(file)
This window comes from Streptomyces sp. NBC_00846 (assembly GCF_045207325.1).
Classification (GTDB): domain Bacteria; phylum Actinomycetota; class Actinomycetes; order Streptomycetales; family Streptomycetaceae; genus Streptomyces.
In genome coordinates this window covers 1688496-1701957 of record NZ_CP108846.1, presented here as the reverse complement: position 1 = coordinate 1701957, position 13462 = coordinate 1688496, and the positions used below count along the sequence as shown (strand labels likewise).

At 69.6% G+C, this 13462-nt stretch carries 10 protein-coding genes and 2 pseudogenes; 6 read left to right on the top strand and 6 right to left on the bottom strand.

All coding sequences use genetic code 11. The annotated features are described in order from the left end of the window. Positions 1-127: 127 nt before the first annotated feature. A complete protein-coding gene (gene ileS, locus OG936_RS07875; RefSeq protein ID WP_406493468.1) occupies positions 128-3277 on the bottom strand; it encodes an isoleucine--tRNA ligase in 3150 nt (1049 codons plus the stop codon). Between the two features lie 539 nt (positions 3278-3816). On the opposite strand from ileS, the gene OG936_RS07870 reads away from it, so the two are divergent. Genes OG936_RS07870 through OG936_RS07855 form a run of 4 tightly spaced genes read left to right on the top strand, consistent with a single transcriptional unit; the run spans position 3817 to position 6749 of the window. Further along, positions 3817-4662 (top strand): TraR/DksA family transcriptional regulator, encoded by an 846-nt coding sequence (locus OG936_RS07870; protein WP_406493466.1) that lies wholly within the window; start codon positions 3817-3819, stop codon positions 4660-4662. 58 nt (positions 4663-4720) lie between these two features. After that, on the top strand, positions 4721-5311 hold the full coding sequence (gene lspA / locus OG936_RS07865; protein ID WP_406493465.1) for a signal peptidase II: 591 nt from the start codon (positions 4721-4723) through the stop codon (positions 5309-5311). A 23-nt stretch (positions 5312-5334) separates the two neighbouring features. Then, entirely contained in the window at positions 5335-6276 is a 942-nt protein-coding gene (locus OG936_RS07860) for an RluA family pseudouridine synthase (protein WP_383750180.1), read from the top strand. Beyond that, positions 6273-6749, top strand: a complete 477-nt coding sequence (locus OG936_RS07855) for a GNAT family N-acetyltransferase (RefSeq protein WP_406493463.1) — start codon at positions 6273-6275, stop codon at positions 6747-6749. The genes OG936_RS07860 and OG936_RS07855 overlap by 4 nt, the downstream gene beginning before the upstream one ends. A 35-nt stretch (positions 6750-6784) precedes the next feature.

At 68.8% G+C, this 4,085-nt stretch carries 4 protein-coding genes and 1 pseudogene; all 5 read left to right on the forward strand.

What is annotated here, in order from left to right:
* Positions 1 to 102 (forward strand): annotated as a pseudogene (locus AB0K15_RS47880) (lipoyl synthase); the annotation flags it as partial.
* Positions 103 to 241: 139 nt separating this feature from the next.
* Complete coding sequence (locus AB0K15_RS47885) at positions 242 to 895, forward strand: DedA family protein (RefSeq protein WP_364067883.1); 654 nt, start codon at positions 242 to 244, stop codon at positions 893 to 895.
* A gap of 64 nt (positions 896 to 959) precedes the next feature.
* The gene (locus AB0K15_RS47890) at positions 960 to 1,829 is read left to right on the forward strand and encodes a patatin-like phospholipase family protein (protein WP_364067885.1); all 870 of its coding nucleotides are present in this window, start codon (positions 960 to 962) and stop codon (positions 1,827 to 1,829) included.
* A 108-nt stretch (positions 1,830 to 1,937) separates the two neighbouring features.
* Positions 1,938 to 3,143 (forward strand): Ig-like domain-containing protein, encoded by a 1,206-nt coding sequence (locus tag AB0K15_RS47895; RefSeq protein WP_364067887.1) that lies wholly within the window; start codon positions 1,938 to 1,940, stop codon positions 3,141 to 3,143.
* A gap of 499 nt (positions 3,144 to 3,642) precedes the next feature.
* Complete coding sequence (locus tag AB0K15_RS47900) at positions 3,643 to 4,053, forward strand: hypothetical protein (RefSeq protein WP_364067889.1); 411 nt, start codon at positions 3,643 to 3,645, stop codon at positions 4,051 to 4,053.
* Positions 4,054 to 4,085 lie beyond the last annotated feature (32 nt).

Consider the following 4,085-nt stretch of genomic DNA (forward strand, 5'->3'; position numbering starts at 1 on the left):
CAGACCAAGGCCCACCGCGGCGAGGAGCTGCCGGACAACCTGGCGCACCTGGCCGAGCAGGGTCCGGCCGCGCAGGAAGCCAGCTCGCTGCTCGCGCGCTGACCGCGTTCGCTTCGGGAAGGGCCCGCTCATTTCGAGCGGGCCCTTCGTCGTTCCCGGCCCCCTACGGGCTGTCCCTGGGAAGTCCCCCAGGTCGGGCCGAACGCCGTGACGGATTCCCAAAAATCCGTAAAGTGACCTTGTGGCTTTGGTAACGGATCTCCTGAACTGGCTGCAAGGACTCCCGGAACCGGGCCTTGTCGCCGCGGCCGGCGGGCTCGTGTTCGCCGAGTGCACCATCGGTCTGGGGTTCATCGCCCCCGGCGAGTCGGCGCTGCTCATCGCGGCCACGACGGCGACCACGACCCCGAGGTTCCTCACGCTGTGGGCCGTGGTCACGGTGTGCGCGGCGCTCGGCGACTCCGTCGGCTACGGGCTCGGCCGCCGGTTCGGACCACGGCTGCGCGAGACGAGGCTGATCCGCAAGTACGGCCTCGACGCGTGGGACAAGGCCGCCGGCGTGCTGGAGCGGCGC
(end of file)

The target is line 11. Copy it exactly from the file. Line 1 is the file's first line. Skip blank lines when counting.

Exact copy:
* A gap of 64 nt (positions 896 to 959) precedes the next feature.